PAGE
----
Gov. Rick Perry signs copies of his book, “On My Honor: Why the American Values of the Boy Scouts are Worth Fighting for,” today in the TCU Bookstore. The book details what he feels are hypocrisies in liberal agendas, specifically those of the American Civil Liberties Union, which attacks the Boy Scouts of America because of its policies restricting homosexuality and atheism for troop masters.
Perry wrote the purpose of Boy Scouts is not to engage in debate about these issues.
While this could be the case, Perry ignores a culture of change, evolving with greater understanding and diversity.
Restricting one establishment while others are changing would only further any confusion or misgivings children might already have.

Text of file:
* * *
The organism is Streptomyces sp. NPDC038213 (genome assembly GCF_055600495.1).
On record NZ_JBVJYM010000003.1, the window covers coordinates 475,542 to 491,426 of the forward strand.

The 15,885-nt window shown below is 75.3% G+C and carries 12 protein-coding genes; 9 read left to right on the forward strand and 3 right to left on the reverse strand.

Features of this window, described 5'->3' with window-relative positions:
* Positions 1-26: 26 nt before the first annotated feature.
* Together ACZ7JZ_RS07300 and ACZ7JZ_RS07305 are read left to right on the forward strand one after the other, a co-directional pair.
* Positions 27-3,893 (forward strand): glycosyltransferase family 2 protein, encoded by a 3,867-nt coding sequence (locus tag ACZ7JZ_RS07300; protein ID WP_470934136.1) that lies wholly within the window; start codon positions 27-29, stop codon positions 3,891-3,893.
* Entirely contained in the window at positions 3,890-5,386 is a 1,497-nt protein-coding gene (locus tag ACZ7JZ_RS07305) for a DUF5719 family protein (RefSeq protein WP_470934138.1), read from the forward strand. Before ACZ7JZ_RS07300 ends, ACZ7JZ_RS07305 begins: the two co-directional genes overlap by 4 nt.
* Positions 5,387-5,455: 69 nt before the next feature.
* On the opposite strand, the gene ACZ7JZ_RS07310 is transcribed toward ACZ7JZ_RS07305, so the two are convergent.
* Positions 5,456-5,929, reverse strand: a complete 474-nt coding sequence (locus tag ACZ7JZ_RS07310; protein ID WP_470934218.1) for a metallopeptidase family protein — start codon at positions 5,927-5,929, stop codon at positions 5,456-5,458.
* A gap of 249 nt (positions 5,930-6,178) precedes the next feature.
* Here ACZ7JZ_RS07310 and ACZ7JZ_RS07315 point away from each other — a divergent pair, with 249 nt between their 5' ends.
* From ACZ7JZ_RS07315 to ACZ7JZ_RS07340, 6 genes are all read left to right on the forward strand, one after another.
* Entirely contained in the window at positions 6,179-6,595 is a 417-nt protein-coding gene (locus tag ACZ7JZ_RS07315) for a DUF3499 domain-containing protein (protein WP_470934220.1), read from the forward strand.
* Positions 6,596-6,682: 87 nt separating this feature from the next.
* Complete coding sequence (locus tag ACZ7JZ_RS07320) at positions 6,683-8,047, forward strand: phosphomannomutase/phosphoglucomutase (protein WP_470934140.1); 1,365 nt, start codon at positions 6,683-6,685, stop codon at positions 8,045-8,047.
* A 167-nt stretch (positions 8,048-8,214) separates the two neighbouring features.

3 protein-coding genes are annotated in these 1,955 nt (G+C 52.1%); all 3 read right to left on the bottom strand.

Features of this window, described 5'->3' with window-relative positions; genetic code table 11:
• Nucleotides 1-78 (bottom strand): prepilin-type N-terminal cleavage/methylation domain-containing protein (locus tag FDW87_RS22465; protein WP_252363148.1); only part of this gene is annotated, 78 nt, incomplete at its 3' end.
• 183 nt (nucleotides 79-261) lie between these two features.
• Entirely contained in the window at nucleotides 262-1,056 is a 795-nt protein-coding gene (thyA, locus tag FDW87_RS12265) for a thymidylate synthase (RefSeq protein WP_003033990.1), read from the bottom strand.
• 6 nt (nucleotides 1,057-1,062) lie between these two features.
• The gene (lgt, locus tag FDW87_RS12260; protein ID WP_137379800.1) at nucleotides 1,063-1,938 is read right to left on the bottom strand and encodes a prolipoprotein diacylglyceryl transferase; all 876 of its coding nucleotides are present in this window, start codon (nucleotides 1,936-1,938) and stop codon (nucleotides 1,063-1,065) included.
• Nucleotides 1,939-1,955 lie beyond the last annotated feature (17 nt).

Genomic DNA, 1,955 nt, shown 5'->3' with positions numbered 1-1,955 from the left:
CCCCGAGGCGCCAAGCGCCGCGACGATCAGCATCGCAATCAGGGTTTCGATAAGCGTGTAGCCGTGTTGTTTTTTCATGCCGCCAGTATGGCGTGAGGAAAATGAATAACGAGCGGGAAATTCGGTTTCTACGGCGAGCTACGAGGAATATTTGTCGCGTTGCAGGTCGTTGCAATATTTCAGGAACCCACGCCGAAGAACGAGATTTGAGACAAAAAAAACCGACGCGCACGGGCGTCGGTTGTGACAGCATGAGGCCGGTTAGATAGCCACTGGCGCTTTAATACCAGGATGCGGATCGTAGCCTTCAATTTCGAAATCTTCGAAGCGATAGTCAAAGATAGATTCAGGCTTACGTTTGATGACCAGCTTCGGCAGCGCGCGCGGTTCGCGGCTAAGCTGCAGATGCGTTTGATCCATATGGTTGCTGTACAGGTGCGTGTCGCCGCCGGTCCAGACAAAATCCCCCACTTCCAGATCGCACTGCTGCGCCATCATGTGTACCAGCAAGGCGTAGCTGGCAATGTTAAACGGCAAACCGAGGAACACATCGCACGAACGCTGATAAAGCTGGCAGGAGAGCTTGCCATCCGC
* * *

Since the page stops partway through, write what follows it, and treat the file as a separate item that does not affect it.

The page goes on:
“If … the counterculture activists can take down the Scouts, they will have gone a long way toward imposing a culture of self and moral relativism on the entire nation,” Perry wrote in his book.
The point activists try to make with tolerance is not to destroy an establishment, but rather to help it adapt.
It is not an imposition of self or moral relativism, but a desire for future generations to not have the crutches of ignorance that plague the present and past.
If children are the future, and the future is tolerance, how can an establishment with the sole purpose of building morals, justness and courage take a cowardly and offensive back road?
With a motto like “Always be Prepared,” how can the Boy Scouts fail to prepare for this undeniable disillusionment in the quality of difference?
Gov. Perry has his legitimate points regarding the hypocrisy of some liberal institutions such as the ACLU that are “enforcing upon us the tyranny of the minority.”
But someone has to stick up for the little guy. Someone who enforces what is different is often good.